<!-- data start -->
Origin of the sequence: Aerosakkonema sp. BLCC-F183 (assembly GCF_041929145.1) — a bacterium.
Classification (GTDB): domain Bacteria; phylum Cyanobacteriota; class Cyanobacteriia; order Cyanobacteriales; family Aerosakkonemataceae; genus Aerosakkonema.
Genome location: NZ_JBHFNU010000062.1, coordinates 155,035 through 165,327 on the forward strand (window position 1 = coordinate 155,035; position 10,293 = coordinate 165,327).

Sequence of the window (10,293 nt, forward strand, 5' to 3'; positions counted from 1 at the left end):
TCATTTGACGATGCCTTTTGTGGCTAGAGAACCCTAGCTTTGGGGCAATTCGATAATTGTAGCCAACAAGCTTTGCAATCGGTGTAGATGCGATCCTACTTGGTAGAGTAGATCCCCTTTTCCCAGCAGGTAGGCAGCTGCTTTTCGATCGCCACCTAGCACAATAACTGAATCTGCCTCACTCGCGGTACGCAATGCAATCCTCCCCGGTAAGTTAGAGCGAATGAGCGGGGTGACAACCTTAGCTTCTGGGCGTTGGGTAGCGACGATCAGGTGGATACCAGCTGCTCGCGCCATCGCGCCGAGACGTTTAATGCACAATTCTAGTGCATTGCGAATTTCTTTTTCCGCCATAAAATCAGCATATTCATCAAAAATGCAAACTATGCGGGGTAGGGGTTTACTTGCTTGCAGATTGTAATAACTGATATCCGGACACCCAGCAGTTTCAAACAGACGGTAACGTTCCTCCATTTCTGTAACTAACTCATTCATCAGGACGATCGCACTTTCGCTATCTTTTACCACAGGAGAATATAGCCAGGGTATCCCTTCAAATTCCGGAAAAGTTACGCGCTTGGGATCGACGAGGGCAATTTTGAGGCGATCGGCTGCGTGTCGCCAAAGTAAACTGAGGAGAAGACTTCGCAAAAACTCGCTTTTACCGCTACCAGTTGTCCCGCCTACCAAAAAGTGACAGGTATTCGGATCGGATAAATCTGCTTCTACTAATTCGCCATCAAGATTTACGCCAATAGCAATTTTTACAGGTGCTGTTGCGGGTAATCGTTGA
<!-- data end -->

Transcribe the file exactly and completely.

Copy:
Origin of the sequence: Aerosakkonema sp. BLCC-F183 (assembly GCF_041929145.1) — a bacterium.
Classification (GTDB): domain Bacteria; phylum Cyanobacteriota; class Cyanobacteriia; order Cyanobacteriales; family Aerosakkonemataceae; genus Aerosakkonema.
Genome location: NZ_JBHFNU010000062.1, coordinates 155,035 through 165,327 on the forward strand (window position 1 = coordinate 155,035; position 10,293 = coordinate 165,327).

Sequence of the window (10,293 nt, forward strand, 5' to 3'; positions counted from 1 at the left end):
TCATTTGACGATGCCTTTTGTGGCTAGAGAACCCTAGCTTTGGGGCAATTCGATAATTGTAGCCAACAAGCTTTGCAATCGGTGTAGATGCGATCCTACTTGGTAGAGTAGATCCCCTTTTCCCAGCAGGTAGGCAGCTGCTTTTCGATCGCCACCTAGCACAATAACTGAATCTGCCTCACTCGCGGTACGCAATGCAATCCTCCCCGGTAAGTTAGAGCGAATGAGCGGGGTGACAACCTTAGCTTCTGGGCGTTGGGTAGCGACGATCAGGTGGATACCAGCTGCTCGCGCCATCGCGCCGAGACGTTTAATGCACAATTCTAGTGCATTGCGAATTTCTTTTTCCGCCATAAAATCAGCATATTCATCAAAAATGCAAACTATGCGGGGTAGGGGTTTACTTGCTTGCAGATTGTAATAACTGATATCCGGACACCCAGCAGTTTCAAACAGACGGTAACGTTCCTCCATTTCTGTAACTAACTCATTCATCAGGACGATCGCACTTTCGCTATCTTTTACCACAGGAGAATATAGCCAGGGTATCCCTTCAAATTCCGGAAAAGTTACGCGCTTGGGATCGACGAGGGCAATTTTGAGGCGATCGGCTGCGTGTCGCCAAAGTAAACTGAGGAGAAGACTTCGCAAAAACTCGCTTTTACCGCTACCAGTTGTCCCGCCTACCAAAAAGTGACAGGTATTCGGATCGGATAAATCTGCTTCTACTAATTCGCCATCAAGATTTACGCCAATAGCAATTTTTACAGGTGCTGTTGCGGGTAATCGTTGA